Similarly, FIG. 6 depicts stimulation lead 70 having strain relief portion 71 comprising insulated tubing 72 formed in a coiled configuration that can be stretched in response to strains on the stimulation lead 70. Other components of stimulation lead 70, including distal body portion 73, electrodes 74, and anchoring mechanism 75 may be constructed as described above. Each of the embodiments in FIGS. 5 and 6 may include electrical conductors that match the shape of the sigmoid or coiled strain relief portion of the respective stimulation leads. In FIG. 7, strain relief portion 81 of stimulation lead 80 comprises loop 82 of tubing containing electrical conductors that couple electrodes 83 to the proximal end of stimulation lead 80. Loop 82 is enclosed within sealed biocompatible elastomeric capsule 84. As with the preceding embodiments, loop 82 and capsule 84 permit extension of the stimulation lead between its proximal and distal ends without imposing excessive loads on anchoring mechanism 85 that could result in axial displacement of electrodes 83. In alternative embodiments, the capsule 84 may enclose a portion of the lead 80 having a sigmoid or helical coil configuration, as described above, or another configuration capable of extending in the axial direction. Elastomeric capsule preferably is watertight, but in some embodiments may permit fluid ingress so long as the capsule material reduces the opportunity for or prevents tissue ingrowth or tissue adhesion to the capsule that could limit the strain relief functionality of loop 82.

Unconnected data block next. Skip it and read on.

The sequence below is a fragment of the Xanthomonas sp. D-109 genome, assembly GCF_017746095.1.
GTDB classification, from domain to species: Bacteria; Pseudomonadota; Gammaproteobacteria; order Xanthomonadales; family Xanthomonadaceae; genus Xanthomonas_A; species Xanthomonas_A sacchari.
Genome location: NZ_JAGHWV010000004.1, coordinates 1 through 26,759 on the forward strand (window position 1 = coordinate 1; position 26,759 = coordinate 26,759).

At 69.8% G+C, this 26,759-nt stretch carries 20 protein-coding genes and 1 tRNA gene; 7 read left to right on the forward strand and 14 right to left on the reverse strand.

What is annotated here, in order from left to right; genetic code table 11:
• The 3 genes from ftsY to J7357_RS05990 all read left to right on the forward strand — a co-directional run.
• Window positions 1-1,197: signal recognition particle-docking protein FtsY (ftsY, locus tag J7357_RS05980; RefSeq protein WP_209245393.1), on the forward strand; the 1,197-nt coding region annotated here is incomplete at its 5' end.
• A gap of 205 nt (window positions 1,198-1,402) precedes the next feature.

Deployable Fixation Elements

Additional limitations to the effect of tensile loading on the distal end of a stimulation lead may be provided through additional support mechanisms for maintaining the fixation elements.

As shown in FIGS. 8A and 8B, a stimulation lead according to the present invention is provided. Stimulation lead 90 may include elongated body 91 having stylet lumen 92 extending therethrough, distal tip 93, expandable fixation elements 94, and nut 95. Stylet lumen 92 is shaped and sized to permit a stylet to be inserted therein, for example, during delivery of stimulation lead 90. Distal tip 93 has blunt head 96 configured to permit blunt dissection of tissue as lead 90 is inserted therethrough, and narrow body 97 sized for insertion in stylet lumen 92 such that blunt head 96 sealingly contacts the distal end of body 91. In one embodiment, distal tip 93 may be used to prevent the stylet from extending distally out of stylet lumen 92 beyond the distal end of the stimulation lead 90. Expandable fixation element 94 are configured to transition from a delivery state, shown in FIG. 8A, to a deployed state, shown in FIG. 8B. In the deployed state, expandable fixation elements 94 contact tissue and anchor lead 90 at a target location. Expandable fixation elements 94 are coupled to distal tip 93 and are sized to fit within stylet lumen 92 between narrow body 97 and body 91 in the deployed state while having a length suitable for anchoring in tissue in the deployed state. Nut 95 may be sized to fit within stylet lumen 92 and may be coupled to body 91 within lumen 92. Nut 95 includes lumen 98 sized to receive narrow body 97.